GMC Editor Announcement

May 22, 2019, 17:42
May 2019 Issue

May 2019 Issue

The Gold Medal Classroom: 
The official ezine for CAFE  |  May 2019 issue

FEATURES:

Flavor Pairings web

Watermelon is ready for the season with international flavor pairings and a downloadable pairing chart for the culinary classroom.

Introducing students to fruit flavors beyond the apple-banana-orange range builds taste and an understanding of fine foods.


COLUMNS:

FredMayo

Mayo’s Clinic: Dr. Fred Mayo illustrates the importance of attitude and behavior when resolving customer service issues. Did the server thank the complainer?

Think Tank: A culinary educator’s summer project: How to collectively face challenges head on and create outcomes that demonstrate education’s importance to the success of a changing food industry?

50 Minute Classroom: The centennial article index: A summer reading project for teachers and new and returning students.


MEET THE GROWERS:

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Mushrooms: True or false: Light is needed for food to grow? The answer: false, especially if the food you are growing is a fungus. Shining the light on growing mushrooms in the dark. 


BREAKING NEWS:

CAFE Logo 2015 mark only

Winston Foodservice announces an award of equipment to Tennessee Franklin Special School District.

Campbell’s Foodservice launches a video series that offers industry insights, segment trends, menu ideas and more.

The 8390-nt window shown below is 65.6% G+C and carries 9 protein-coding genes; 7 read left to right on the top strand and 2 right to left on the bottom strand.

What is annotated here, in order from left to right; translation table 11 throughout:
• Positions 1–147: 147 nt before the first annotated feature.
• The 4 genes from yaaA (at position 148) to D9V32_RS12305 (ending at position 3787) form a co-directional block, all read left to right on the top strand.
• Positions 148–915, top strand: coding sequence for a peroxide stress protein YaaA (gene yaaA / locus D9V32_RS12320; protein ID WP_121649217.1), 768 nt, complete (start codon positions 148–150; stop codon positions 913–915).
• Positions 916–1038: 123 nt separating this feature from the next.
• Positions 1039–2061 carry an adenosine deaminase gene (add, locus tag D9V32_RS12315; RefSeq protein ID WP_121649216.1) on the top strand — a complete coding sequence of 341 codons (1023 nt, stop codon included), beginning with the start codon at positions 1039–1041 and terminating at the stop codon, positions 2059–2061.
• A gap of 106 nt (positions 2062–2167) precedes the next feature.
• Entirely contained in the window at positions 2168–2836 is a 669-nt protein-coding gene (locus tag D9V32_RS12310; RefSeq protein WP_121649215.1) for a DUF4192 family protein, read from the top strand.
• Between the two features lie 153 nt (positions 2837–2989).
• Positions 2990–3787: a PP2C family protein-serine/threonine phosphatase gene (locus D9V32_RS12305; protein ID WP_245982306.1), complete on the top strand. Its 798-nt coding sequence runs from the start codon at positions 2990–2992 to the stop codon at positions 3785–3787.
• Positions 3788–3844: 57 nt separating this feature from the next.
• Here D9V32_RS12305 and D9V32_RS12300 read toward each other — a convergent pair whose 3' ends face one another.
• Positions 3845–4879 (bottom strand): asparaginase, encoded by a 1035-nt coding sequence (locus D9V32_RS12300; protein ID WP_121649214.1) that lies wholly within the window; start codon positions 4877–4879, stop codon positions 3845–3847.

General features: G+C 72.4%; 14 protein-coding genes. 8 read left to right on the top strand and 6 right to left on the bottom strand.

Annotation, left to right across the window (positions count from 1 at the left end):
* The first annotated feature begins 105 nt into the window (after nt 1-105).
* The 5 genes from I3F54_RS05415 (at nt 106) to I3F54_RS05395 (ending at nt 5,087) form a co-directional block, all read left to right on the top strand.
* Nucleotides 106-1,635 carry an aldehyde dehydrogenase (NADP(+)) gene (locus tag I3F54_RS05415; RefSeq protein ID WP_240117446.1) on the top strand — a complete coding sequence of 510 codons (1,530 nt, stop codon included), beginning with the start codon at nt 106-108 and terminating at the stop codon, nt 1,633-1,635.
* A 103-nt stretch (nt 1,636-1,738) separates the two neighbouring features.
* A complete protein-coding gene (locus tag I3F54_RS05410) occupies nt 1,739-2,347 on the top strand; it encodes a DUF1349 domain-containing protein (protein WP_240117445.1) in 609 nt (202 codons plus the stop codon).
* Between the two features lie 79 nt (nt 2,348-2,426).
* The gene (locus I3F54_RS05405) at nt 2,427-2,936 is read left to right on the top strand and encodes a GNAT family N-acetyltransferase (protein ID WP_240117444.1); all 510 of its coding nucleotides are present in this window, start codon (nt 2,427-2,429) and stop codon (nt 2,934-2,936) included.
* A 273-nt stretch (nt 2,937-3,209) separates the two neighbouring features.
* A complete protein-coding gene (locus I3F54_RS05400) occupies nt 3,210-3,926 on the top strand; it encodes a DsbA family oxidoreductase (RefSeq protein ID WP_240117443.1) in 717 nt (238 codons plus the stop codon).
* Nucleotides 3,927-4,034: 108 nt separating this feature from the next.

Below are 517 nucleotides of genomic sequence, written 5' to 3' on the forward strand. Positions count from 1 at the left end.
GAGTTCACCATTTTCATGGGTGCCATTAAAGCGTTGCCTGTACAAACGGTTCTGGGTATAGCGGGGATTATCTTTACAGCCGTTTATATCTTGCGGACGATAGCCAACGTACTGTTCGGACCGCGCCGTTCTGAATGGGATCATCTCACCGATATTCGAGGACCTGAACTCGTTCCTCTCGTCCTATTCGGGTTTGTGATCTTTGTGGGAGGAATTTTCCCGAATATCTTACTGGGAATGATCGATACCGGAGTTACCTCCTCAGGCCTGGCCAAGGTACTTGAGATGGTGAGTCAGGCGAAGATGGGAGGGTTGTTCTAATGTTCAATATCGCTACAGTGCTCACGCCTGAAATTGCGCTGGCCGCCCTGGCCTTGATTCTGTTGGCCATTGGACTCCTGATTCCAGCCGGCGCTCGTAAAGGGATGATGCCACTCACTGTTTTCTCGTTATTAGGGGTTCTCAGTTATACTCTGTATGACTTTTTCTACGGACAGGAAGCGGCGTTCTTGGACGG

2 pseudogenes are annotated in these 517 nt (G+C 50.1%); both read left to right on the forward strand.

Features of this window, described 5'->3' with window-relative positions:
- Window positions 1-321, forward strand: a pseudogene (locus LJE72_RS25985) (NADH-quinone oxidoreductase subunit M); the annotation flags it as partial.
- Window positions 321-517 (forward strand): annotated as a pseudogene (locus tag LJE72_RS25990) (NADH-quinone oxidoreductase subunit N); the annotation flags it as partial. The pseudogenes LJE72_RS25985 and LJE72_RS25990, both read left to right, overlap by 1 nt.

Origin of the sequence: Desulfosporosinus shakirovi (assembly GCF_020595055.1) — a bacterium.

DID YOU KNOW? 

CAFÉ’s Industry Resource Center lists more than 80 commodity boards, associations and growers with links to their foodservice web sites. Educators can find classroom visual aids, downloadable materials, blogs, videos and research. Industries featured include meat, poultry, seafood, produce and dairy just to name a few.

8d047b09516955b0b5949fbe060277c1 MCAFE Lesson Plan:
Click here to learn how Chef Adam Weiner teaches students to pickle fruits and vegetables. As an added bonus, click here to educate yourself on pickling produce from onions to mangos.

CAFE Industry Resource Center Feature: 
Oregon Raspberries and Blackberries
Did you know that raspberries and blackberries are caneberries? That is a berry that grows on a cane. Raspberries and blackberries are also known as aggregate fruits, because the whole berry is formed of a cluster of many juice-filled sacks called drupelets. This site features information on the 11 varieties available from Oregon. Additionally, instructors can discover the health and nutritional value of these amazing berries as well as videos, recipes and research reports.